Harvard Homeless Shelter Kicks Off Year

With the aroma of pasta and green beans in the air, the Harvard Square Homeless Shelter hosted its opening dinner last night at its headquarters in the University Lutheran Church.

The dinner commemorated the shelter’s 26th anniversary and marked the beginning of its active season, which runs from November 15 to April 15.

The shelter, founded by four Harvard Divinity School Students in 1983, houses 24 homeless people each night during the year’s coldest months, and remains the nation’s only student-run homeless shelter.

The shelter’s work contract director, Eleanor R. Wilking ’09, began the event by noting that the dinner was “a little bit bittersweet” because, “we envision a day when our services as an emergency homeless shelter will no longer be needed.”

A number of student volunteers then gave presentations about the state of homelessness in the Boston area.

Shane P. Donovan ’09 and Adam S. Travis ’10 noted that the local homeless tend to have high school diplomas, and that the majority are either parents or young children.

Peter N. Ganong ’09 also announced the results of last year’s endowment campaign.

Audience members playfully drum-rolled as he revealed that $130,000 dollars had been raised to ensure the shelter’s financial stability.

The event also included special guest speaker Diane Hopson, who lived at the shelter for two months last year.

Hopson is now employed at the mayor’s office and will receive a graduate degree in nonprofit management from the Harvard Extension School this summer.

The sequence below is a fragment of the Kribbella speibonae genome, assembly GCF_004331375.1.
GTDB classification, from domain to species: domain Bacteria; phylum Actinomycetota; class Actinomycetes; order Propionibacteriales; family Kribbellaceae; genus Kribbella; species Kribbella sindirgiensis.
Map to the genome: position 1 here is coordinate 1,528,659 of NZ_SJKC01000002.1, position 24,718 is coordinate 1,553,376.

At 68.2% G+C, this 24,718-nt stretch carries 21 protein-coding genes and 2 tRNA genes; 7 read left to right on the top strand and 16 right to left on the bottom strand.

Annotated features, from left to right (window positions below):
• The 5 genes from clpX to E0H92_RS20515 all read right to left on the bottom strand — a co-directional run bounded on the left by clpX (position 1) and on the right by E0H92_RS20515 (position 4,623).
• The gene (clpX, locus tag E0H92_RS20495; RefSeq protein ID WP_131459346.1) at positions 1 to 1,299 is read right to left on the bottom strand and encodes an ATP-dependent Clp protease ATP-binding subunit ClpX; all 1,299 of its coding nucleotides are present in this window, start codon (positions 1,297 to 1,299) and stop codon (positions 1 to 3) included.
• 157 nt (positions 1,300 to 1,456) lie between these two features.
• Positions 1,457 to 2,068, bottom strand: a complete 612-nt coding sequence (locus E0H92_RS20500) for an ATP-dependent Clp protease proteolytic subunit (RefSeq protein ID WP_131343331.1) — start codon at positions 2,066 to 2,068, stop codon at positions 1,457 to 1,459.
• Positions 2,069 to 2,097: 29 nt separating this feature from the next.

Hopson praised the shelter’s volunteers, saying, “The staff is outstanding. If you haven’t heard that, know it’s true. They’re all beautiful.”

She also lauded the way the shelter is run. “This is a shelter where not only will they treat you well, they’ll feed you well, too,” Hopson said.

As the Homeless Shelter looks toward the coming year, its staff hopes to implement a number of new programs.

The shelter will focus on nutrition in the coming months, aiming to combat growing obesity among the homeless.

This year will also mark the beginning of a street outreach program, in which students will venture into Cambridge to provide services to the homeless.

“We’re really just trying to make it a better program each year,” said volunteer Shu Yang ’10.

Wilking said the many groups that support the shelter—including the Phillips Brooks House Association, the Massachusetts Housing and Shelter Alliance, the University Lutheran Church, and students themselves—rarely get an opportunity to convene in one room.

“Even if it’s only once a year, it’s nice to bring everyone into the same space,” she said. “We build this community together, and the challenge is only how we make it stronger.”